Sworn to Secrecy: Secrets of War: Season 1, Episode 35

Japan: The Invasion That Never Was

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The secret US plan for the invasion of Japan was shrouded in secrecy. It was anticipated to be the most horrific battle of the war with hundreds of thousands of casualties. New revelations ... See full summary »

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Cast

Episode credited cast:
...
Narrator
Carl Boyd ...
Himself - Author 'Hitler's Japanese Confidant' (as Professor Carl Boyd)
Katsuhiro Hara ...
Himself - Author / Historian
Larry I. Bland ...
Himself - Editor, George C. Marshall Papers (as Dr. Larry Bland)
Norman Polmar ...
Himself - Co-Author 'Code Name: Downfall'
Thomas B. Allen ...
Himself - Co-Author 'Code Name: Downfall' (as Thomas Allen)
Sheldon H. Harris ...
Himself - Author 'Factories of Death' (as Sheldon Harris)
John Moon ...
Himself - Professor of History Emeritus, Fitchburg State College (as John Ellis van Courtland Moon)
David Hatch ...
Himself - Director, Center for Cryptologic History (as Dr. David Hatch)
Joseph E. Persico ...
Himself - Roosevelt and Espionage Historian
Rest of cast listed alphabetically:
Hirohito ...
Himself (archive footage)
Douglas MacArthur ...
Himself (archive footage)
George C. Marshall ...
Himself (archive footage)
Chester W. Nimitz ...
Himself (archive footage)
...
Himself (archive footage)
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Storyline

The secret US plan for the invasion of Japan was shrouded in secrecy. It was anticipated to be the most horrific battle of the war with hundreds of thousands of casualties. New revelations detail manipulated casualty figures and secret plans to stockpile gas weapons as the US prepared for "hell on earth." Written by Anonymous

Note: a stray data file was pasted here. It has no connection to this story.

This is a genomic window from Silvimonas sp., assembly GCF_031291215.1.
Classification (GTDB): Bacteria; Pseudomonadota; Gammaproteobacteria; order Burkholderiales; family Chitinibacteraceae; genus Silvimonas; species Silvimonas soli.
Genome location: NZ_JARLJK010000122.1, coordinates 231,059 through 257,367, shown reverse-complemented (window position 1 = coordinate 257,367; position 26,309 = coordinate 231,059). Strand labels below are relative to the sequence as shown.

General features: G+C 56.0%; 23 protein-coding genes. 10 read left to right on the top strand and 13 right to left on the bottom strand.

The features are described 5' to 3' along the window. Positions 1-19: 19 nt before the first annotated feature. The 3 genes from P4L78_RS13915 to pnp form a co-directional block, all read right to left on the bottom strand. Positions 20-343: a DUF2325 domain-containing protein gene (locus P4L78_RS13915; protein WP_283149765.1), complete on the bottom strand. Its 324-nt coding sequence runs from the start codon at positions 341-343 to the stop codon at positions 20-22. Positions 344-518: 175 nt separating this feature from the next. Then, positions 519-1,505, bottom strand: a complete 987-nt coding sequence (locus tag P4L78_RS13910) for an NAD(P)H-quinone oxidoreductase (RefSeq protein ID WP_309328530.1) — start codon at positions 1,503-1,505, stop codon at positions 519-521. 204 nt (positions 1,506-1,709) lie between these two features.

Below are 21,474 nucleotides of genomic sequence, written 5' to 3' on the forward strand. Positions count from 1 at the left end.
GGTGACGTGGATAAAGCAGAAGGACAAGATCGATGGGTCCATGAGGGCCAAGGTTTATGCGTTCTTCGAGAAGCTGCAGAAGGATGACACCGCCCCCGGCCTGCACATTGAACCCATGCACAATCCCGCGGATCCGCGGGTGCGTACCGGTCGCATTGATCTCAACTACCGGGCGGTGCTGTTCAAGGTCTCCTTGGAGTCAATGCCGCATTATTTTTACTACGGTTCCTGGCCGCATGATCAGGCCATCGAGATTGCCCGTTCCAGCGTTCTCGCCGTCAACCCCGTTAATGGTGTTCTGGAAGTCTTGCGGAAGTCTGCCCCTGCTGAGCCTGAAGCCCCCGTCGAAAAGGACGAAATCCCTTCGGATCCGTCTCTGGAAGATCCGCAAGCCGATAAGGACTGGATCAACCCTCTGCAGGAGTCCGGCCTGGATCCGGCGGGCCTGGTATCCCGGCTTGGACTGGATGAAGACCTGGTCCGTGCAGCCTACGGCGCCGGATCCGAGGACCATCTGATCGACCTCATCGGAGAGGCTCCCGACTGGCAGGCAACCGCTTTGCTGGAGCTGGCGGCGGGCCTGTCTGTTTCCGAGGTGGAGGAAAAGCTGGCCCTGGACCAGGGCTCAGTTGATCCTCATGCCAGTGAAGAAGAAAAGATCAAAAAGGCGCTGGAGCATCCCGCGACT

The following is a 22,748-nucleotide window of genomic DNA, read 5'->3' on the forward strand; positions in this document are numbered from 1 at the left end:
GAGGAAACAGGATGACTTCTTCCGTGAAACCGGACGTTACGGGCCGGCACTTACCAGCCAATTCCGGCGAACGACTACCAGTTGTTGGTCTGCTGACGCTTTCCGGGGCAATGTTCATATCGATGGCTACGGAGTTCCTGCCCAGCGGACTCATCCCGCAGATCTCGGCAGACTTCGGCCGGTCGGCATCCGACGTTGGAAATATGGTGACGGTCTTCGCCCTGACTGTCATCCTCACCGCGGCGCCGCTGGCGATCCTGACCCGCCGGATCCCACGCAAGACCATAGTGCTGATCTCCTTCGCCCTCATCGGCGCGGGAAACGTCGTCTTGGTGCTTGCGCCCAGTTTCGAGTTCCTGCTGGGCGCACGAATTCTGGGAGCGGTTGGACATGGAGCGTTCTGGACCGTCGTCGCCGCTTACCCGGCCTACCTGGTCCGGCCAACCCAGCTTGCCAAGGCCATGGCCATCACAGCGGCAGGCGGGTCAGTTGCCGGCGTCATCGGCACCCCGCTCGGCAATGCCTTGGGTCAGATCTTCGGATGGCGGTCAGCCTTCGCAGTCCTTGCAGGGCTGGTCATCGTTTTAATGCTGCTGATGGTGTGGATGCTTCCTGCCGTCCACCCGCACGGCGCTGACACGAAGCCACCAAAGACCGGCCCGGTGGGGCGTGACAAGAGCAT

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User Reviews

Too Awful To Think About.
16 May 2015 | by (Deming, New Mexico, USA) – See all my reviews

The Japanese code of Bushido dated back to the 11th century, about the time Robin Hood was enjoying himself in Sherwood Forest. Bushido called for honor unto death, although several variations were in effect. It mostly applied to the warrior class.

Before and during World War II, the militarist government of Japan imbued the whole population -- noble or otherwise -- with the idea that dying for the Emporer was somehow good. A nationalist spirit existed part of, and yet apart from, the individual. This may or may not be difficult for Westerners to understand but it shouldn't be. Every nation has it to a greater or lesser extent. (What is "American Exceptionalism"? What is the difference between gallantry and fanaticism?)

Throughout the war, the Japanese fought with ferocity and rarely surrendered. They often preferred suicide to capture, including the civilians of Saipan. And these were the people, hunkered down on their four home islands, that the Allies would face during an invasion. Charlton Heston, the narrator, must have found this episode interesting because he was at a staging area in the Aleutian Islands preparing for the attack.

It's curious to see how the president, Truman by then, was subject to manipulation. The former president Herbert Hoover advised him to negotiate a surrender, even if it meant leaving Korea to the Japanese, because nothing would be worth the half-million to one million casualties incurred by an invasion. The military, led by Generals Marshall and MacArthur, wanted to plunge ahead. But Truman balked at the estimate of American dead. So his military staff began to mask the horrifying raw numbers by giving Truman ratios of dead Japanese to dead Americans. Some of the sting was taken out of the message.

But Truman was still worried, and gave consideration to General Marshall's suggestion that Japanese cities be bombed with poison gas. The Chiefs of Staff agreed The US already has more than 144 thousand tons of poison gas stockpiles and Marshall was intent on seeing them used.

In the event, the dropping of two atomic bombs on Japan brought the war to an end, but only after the Emporer himself had decided that his people had suffered enough. Some militarists, intent on fighting to the death, attempted a coup but were put down. The public had never heard the Emperor's voice before the broadcast, and the pronouncement was carefully written. "The war did not develop according to plan, and our people have suffered enough. Therefore, we end the war." The word "surrender" was never used.


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